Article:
26 is the new 18

I spent the better part of the 80’s with a volunteer ambulance. The great thing about volunteer organizations is that they can’t be too picky. I would eventually have a paramedic license, but mostly drove, which  probably indicates my skill at the former.


We had a call in April of 1984 on North US1 in Eau Gallie, involving a VW Bus and a Datsun 280Z. The Z was driven by an 18-year-old, headed north, and the Bus, with a husband and wife, was headed south. The 18-year-old had been drinking, and she crossed the wide, grassy median, to be hit by the VW. The Bus was identical to my parents’. I remember it as the same color, though it probably wasn’t.

We were the third unit on-scene. The girl had been taken from the scene as a code. She never really had a chance, and was probably worked because of her young age. She would die. The husband was on a backboard, being extricated and worked as a code. He would die. The wife was already dead, having been ejected through the passenger-side windshield. She was hanging from a shard of glass by her bra-strap, with a detached foot still in the vehicle (consider the design of a VW Bus, for a moment. Not where you want to be in an accident). We transported her, and later had to return for the foot. It was a long night, with a wee bit of inappropriate humor.

The 18-year-old was a model, working at the Holiday Inn Oceanfront. Drinking age was 21: she had a fake ID. Months after the call, we heard that her parents were suing the hotel for serving her alcohol. 1984 was a long time ago, and it was shocking to think that an establishment could be held liable when a customer willfully breaks the law (this was probably before the first bartender was ever sued for over-serving).  I don’t recall what came of that case, and the hotel may have settled out-of-court. It was the start of something bigger, though. In eight years with that ambulance, I was subpoenaed once. Never went to court. Doubt that would be the case today.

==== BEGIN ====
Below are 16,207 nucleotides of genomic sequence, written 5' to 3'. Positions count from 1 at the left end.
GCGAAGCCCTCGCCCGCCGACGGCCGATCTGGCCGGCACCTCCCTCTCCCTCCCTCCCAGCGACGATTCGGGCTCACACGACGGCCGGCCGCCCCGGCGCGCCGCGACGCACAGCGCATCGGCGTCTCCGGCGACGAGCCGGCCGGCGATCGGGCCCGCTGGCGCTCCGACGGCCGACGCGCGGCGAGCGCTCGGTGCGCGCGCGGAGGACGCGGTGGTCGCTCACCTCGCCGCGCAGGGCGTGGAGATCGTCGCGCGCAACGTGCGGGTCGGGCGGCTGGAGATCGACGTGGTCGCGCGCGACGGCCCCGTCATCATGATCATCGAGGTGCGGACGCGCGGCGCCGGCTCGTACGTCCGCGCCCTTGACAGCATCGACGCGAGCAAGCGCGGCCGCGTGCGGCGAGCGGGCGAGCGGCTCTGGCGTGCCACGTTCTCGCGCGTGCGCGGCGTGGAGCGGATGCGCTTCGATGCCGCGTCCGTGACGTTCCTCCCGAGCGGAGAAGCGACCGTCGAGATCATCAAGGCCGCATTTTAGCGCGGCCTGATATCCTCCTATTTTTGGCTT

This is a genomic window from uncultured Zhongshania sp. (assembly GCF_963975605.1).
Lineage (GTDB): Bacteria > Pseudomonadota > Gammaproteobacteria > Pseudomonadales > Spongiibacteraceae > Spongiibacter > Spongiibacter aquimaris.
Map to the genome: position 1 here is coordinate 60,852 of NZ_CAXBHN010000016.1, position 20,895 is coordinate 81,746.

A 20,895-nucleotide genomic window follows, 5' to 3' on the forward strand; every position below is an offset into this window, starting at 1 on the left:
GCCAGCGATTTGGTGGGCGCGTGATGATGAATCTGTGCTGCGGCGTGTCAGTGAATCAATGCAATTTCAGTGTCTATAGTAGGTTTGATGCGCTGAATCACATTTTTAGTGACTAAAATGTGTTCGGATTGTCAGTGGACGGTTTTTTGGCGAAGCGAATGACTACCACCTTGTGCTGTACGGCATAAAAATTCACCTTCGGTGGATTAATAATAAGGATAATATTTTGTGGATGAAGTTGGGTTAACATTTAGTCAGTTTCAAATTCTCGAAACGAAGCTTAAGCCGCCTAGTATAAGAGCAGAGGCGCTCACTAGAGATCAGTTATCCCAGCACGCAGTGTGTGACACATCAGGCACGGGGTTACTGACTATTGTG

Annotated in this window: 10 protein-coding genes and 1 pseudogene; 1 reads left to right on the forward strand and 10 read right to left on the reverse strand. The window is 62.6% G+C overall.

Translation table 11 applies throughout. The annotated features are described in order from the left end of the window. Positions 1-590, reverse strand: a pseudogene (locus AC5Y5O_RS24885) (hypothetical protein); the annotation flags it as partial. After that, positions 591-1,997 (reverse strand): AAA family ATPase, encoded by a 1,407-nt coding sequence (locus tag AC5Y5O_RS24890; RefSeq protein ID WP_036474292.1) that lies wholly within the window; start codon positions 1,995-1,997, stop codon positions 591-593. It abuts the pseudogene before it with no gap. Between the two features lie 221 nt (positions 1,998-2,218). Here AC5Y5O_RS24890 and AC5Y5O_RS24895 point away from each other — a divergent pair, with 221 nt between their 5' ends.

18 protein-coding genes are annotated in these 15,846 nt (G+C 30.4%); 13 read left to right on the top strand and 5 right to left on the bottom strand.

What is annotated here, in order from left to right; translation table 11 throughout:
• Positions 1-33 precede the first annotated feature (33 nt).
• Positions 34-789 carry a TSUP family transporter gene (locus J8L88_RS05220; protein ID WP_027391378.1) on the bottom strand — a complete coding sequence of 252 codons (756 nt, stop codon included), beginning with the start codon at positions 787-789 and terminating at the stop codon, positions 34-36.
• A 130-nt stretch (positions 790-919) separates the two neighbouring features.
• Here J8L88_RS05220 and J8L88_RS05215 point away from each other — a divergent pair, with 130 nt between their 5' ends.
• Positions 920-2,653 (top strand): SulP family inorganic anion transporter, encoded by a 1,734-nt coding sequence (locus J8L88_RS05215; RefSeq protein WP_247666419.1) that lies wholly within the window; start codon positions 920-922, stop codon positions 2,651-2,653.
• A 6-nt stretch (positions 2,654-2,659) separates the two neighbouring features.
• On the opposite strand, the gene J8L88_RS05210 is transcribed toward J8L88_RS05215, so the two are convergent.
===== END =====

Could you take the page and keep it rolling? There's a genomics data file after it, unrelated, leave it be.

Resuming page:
Since then, we’re even more conflicted about when adulthood begins. An 18-year-old can sign a contract, join the military, even get married…but might not be responsible for fake-ID-ing herself into a DUI.

Thirty years later and they don’t even have to buy their own health-insurance! Mom and (perhaps) Dad won’t mind paying a higher rate for the next eight years, right?

You mean that isn‘t free?

2034, imagine what awaits.

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  1. I’ve always wondered at government logic, allowing a lone 16 year old to legally handle two thousand pounds of machinery doing 60+ mph, but forbidding them to have a beer until they’re 21.

    But then, that’s State logic for you.

  2. Drunks get behind the wheel with little thought of the likely consequences of their actions. “It’ll work out ok” must be their mindset. Just another of many public policies enacted over the years with the effect of encouraging dependencies, our lawmakers gave little thought to the likely consequences of ACA. “It’ll work out ok” must’ve been their mindset. Not as dramatic or gory as the aftermath of of a head-on, but a crash nonetheless.

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